NAIT “technology mosaic” turns 60 years old

Artwork a colourful representation of the future of decades of graduates

NAIT’s “technology mosaic” may qualify as one of Edmonton’s forgotten pieces of fine, if somewhat unusual, art.

If you’ve been to the original 1960s-era section of Main Campus you’ve likely seen it – from a distance. Like the pricey work of a European master, it’s behind glass, in this case the windows of the North Lobby, which looks onto a grassy courtyard where the art brightens most of an exterior wall.

Completed in time for the polytechnic’s official opening in 1963, the mosaic focuses on technology and trades that composed most of NAIT’s earliest offerings (business programming was in its infancy). Representations of chemistry, construction, automotives, petroleum extraction and more are connected within a machine-like structure, as if each element were a cog required for the whole to function.

For its 60th anniversary, we’ve pieced together a brief history of this relic from the polytechnic’s earliest days – one that has survived as a colourful record of a purpose and intention that has remained fundamentally intact for six decades.

A "rustic mosaic picture"

close up of car detail on NAIT's technology mosaic

The program from NAIT’s official opening on May 27, 1963 (presided over by then Alberta premier Ernest Manning) describes “The Mural” as a “rustic mosaic picture,” reflecting its blend of abstract and realistic imagery.

It was designed by a “European artist,” the program continues, and constructed in Toronto over six months before being shipped to Edmonton in sections glued to paper. It was affixed to the wall thanks to “the labours of seven men for a further six months,” and 

  • is made up of seven types of marble
  • contains 600 pieces per square foot
  • comprises more than 200 colours
  • measures 11.5 by 68 feet (3.5 by 20.7 metres)

The European artist

nait technology mosaic seen from above

The “European” artist was Alexander von Svoboda, who was born in Austria in 1929 and moved to Toronto in 1950, after serving in WWII, which included a harrowing escape as a prisoner of war from Russia. Von Svoboda's artistic career began with pieces for restaurants and hotels before graduating to churches, synagogues and institutional buildings.

His work, which borrows from classic Italian mosaic techniques, can be found elsewhere in Edmonton, including at the Royal Alexandra Hospital.

Modern art for a modern campus

nait campus circa 1965, areal photo

When it opened, the original complex that now composes most of the western half of NAIT’s Main Campus was a leading example of modernist architectural design. Instead of the flourishes and ornamentation of buildings at older post-secondary institutions, the polytechnic was defined by sleek lines of concrete, steel and those walls of glass.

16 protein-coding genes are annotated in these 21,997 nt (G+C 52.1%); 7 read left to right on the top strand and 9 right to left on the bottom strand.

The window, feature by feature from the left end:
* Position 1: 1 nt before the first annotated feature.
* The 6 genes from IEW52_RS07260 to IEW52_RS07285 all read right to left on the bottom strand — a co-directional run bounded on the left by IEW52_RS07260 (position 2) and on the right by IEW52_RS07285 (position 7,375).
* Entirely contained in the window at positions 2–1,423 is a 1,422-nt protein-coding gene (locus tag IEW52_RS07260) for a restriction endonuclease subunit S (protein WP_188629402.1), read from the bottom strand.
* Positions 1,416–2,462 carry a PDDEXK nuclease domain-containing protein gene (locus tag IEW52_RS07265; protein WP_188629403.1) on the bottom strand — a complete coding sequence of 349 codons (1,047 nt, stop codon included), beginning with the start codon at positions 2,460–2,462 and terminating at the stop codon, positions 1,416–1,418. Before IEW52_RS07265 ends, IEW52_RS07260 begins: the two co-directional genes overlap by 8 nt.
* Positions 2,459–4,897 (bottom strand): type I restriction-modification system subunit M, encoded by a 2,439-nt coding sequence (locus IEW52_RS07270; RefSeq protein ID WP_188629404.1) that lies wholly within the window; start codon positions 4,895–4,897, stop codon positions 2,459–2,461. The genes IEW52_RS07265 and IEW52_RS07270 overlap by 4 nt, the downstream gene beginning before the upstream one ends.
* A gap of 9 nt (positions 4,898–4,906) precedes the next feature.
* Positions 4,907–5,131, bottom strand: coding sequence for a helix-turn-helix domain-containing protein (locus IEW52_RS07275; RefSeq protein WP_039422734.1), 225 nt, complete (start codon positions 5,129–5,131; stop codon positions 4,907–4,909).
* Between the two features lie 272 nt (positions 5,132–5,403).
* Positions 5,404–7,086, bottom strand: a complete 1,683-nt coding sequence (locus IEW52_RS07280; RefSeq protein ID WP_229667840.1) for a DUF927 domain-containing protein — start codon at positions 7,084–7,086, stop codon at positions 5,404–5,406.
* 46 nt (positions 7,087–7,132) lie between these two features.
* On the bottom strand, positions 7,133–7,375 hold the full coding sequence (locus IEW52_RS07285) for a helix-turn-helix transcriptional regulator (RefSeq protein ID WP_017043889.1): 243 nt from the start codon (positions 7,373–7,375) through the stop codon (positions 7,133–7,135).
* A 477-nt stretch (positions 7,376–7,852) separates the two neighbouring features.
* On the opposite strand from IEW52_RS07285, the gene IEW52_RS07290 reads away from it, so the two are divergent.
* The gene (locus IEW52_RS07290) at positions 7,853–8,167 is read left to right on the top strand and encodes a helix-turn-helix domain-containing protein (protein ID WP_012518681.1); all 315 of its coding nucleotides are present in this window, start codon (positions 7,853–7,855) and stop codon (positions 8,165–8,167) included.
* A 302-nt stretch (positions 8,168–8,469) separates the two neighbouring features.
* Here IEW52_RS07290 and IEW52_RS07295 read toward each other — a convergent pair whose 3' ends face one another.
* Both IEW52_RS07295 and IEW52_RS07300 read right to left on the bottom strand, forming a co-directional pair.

The building was largely inspired by the “International style” embodied by the Illinois Institute of Technology in Chicago. As described in Capital Modern, a guide to Edmonton architecture from 1940 to 1960, the “traits can be seen in the … gridlike pattern of the buildings, separated by streets and landscaped courtyards and the low-rise nature of the rectilinear precast concrete frames clad in brick and glass.”

Almost certainly, the style is also captured in the futuristic angularity of von Svoboda’s work.

Restored to former glory

nait technology mosaic missing tiles before repairs

After more than five decades of freezing and thawing during stone-chilling winters and full exposure to intense summer sun, the mosaic received overdue attention in 2019.

NAIT contracted Edmonton-area Decor Tile Company to repair cracked grout lines and replace pitted and missing tiles. The work to make the mosaic nearly new again took roughly a month.

A vision of the future

nait technology mosaic seen from side

In the 1964 edition of The Northern Torch, the former NAIT student yearbook, Trevor Edwards (Architectural Technology ’65) wrote, “If the new, and slightly confused, student of N.A.I.T. glances to his right as he comes through the main door of this institute, he will come upon a sight that rivals his own confused state of mind.”

That sight, of course, was the then-recently completed technology mosaic.

To add to the confusion, the photo accompanying Edward's entry in The Northern Torch does not show the mosaic. Nevertheless, his reverence for von Svoboda's work is clear. To him, it was a picture of the future of every grad.

“At first the mural does look a bit confusing, but after a while one comes to realize that it is depicting the many facets of the modern world that we will become a part of when we leave [NAIT].

“Our mural is nothing less than a portrayal of our lives to come.”

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